I spread rabbit manure over the mulch every now and then. Not much but maybe a 5 gallon bucket over the 40x40 area. I'm hopeful it will help speed decomposition.


    I don't even have worms in the dirt under the rabbit hutch! I think the property is just barren. I've never seen worms on a beach before either. I think it's just because there's no food for them
     
  7. Oct 4, 2017
    milkmansdaughter

    milkmansdaughter Almost Self-Reliant

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    Sooo, this got me wondering and I started reading more on worms. For whatever reason, it's easy to find a lot of information from the UK. I use my phone to post and haven't figured out how to post links but I read that worms don't like to be disturbed and working in the area a lot can chase them away. Also when introducing them to a plot, you want to add colonies, preferably still in their colony plot to give them time to adjust. If you spread them out on top, most will get eaten by birds or killed by the sun. They are hesitant to immediately start burrowing into new territory. It also said, if you introduce worms, you want to introduce a lot of them, and then not disturb the area for a while (preferably a year! :ep) apparently, covering with black plastic will encourage worms to come. (That's what I've read so far...)
    I'm thinking that if there aren't any in other places, you'd have to introduce them. At least with the layering, you would disturb them less than you would tilling. Good luck!
     
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  8. Oct 4, 2017
    Joel_BC

    Joel_BC Almost Self-Reliant

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    Can't say for certain, but I'm not sure the black-plastic method would work if you've never seen any earthworms in the vicinity.

    But, Chic Rustler, I do think your layering of mulch (which will rot-in), and additions of manure, etc will result in a living soil. It'll get deeper and deeper with time. Because it's very clear that the three previous owners of our formerly-woodland, sandy-soil place did this... and so have we done so.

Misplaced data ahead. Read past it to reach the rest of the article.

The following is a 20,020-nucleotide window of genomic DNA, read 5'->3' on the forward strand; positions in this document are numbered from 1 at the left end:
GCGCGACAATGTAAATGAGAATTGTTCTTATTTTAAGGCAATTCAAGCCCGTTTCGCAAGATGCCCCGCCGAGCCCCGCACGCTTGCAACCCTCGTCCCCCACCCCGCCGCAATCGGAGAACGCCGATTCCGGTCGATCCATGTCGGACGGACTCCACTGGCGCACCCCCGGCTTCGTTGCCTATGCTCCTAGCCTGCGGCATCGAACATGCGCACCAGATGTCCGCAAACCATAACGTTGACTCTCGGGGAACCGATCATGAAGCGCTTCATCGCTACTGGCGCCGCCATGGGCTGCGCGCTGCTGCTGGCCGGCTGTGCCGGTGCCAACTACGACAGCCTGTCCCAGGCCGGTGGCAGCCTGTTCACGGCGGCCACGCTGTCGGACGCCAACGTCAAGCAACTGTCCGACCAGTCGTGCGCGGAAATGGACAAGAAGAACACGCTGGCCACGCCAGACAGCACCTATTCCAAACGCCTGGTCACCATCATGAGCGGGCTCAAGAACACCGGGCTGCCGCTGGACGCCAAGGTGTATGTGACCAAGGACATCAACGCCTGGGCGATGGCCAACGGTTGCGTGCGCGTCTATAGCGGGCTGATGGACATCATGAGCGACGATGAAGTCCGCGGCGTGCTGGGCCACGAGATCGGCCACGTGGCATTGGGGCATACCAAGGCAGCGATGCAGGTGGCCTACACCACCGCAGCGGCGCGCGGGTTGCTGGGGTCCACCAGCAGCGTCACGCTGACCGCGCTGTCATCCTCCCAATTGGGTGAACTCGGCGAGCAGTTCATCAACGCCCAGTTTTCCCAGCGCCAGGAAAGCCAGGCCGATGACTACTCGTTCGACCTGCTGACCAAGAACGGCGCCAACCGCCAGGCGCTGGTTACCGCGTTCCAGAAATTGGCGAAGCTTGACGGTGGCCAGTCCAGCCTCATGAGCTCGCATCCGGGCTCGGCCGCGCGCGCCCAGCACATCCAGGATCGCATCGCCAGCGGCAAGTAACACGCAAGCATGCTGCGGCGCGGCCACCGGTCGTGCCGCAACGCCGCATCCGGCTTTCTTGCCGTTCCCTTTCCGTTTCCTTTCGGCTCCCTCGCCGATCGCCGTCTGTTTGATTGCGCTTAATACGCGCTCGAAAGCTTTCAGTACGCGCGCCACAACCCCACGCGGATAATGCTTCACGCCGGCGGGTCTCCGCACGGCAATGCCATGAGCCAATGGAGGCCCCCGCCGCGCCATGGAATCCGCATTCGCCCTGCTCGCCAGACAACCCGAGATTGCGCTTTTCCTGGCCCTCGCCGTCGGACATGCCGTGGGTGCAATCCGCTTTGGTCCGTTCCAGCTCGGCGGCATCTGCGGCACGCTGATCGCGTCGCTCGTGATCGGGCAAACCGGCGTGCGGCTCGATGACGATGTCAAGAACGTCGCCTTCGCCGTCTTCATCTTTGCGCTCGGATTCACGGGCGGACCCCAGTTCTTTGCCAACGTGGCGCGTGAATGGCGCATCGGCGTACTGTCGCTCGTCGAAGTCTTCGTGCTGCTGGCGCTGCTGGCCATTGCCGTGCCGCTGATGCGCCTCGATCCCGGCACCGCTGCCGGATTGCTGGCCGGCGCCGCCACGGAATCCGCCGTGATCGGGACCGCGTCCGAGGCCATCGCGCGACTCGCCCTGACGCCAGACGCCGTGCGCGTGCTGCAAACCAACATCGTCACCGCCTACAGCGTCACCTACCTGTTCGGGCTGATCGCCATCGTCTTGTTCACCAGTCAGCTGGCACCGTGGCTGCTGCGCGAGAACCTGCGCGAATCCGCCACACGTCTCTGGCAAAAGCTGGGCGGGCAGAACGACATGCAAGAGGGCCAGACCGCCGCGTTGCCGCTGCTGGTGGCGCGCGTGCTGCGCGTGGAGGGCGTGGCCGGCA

Here's a Google search that could be of some usefulness if you want to "seed in" some earthworms. If I were living in your situation and working-up a sandy soil, I'd give this a try as a way to speed the process...

    https://www.google.ca/search?source...131k1j0i3k1j0i22i30k1j0i13i30k1.0.2Mpavo06Cpk
     
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  9. Oct 5, 2017
    sumi

    sumi Super Self-Sufficient Administrator

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    This is very interesting! We have a shipload of earthworms here. Big ones, huge ones, small ones, they are everywhere it seems. In my previous house I often found them crawling into the house even! Wish I could send you a bucketful @Chic Rustler I think it's because our soil is so rich and well, wet. It's hard to find completely dry soil here, unless it's been under cover for awhile.
     
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  10. Oct 5, 2017
    frustratedearthmother

    frustratedearthmother Sustainability Master

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    Mushrooms must grow well there!